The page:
Sweat lodge on base promotes healing
When Sgt. Michael Rude went to Afghanistan, he took his people's traditions with him.
Just before he deployed, his father gave him an eagle feather for guidance and bundles of sweetgrass, an aromatic herb burned during ceremonies.
"I smudged that around our vehicles sometimes, when I had a bad feeling," said the member of the Princess Patricia's Canadian Light Infantry, 3rd Battalion. "Our crew wasn't ever hit, put it that way."
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All stood as the four flags were carried through the room, history was made as the colors of the United States, the Choctaw Nation of Oklahoma, the Mississippi Band of Choctaw and the Jena Band of Choctaw Indians were posted together for the first time. The NAGPRA Consultation Conference in Moundville, Ala., May 19-21, opened lines of communication between tribes, archaeologists, anthropologists and caretakers of historical landscapes with an interest in the Choctaw people and their history.2010 FIFA World Cup: South Africa Looks To the Spirit World To Help Their Squad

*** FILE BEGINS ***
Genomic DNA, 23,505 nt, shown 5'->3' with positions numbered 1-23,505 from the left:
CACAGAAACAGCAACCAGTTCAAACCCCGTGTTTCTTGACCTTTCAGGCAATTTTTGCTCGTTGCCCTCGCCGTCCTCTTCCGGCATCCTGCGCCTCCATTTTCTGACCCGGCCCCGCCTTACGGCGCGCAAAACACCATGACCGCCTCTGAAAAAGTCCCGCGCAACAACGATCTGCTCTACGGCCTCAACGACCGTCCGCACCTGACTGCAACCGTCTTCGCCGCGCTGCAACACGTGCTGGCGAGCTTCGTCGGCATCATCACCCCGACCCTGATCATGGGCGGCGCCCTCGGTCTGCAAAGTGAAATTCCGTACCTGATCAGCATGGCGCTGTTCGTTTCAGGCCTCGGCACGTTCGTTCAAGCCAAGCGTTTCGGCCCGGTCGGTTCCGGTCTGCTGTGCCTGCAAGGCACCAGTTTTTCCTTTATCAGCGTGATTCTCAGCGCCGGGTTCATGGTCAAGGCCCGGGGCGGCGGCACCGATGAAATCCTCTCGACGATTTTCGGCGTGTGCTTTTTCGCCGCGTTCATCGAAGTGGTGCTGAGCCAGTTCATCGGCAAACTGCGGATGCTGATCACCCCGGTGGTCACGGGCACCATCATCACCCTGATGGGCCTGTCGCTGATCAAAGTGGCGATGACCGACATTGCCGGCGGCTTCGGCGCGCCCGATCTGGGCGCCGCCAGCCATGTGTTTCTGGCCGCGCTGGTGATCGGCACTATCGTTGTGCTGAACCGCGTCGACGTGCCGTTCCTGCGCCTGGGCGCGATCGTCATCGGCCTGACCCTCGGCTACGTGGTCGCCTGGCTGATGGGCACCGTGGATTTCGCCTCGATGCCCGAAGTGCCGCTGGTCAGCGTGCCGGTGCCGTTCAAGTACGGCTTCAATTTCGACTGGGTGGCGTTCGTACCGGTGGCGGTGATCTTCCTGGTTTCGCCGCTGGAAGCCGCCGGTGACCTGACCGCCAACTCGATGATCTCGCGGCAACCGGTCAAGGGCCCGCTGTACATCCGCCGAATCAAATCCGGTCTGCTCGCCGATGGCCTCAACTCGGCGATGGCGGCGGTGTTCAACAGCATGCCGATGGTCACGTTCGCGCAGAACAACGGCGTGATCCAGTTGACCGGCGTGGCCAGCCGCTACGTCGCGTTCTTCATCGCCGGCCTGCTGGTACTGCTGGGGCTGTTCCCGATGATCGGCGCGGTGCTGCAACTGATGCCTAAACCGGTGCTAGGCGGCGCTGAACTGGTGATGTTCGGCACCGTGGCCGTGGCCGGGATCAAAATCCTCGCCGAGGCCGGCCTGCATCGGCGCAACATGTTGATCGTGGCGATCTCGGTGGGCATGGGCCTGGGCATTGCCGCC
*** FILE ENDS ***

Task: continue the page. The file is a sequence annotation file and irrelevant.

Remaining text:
There's a sangoma on the front page of the Johannesburg Star today, leaping in the air outside Soccer City, the venue for the World Cup final on July 11.
All twirly bits, loin cloth and head band, this is the kind of guy Europeans and Americans take one look at—and run the other way.
Canada's National Day of Healing and Reconciliation begins with a pipe ceremony and the lighting of a sacred fire at The Forks. Several events are planned in honour of residential school survivors and in recognition of Australia's National Sorry Day.Ox sacrificed to bless Cup stadiums
An ox was slaughtered at South Africa's Soccer City stadium on Tuesday to bless the country's stadiums for the Fifa World Cup.
Xhosa warrior, Zakhele Sigcawu, 70, of the Tshawe clan, speared the ox in the back of its neck, between its horns.
"He is a specialist in doing this," said Zolani Mkiva, president and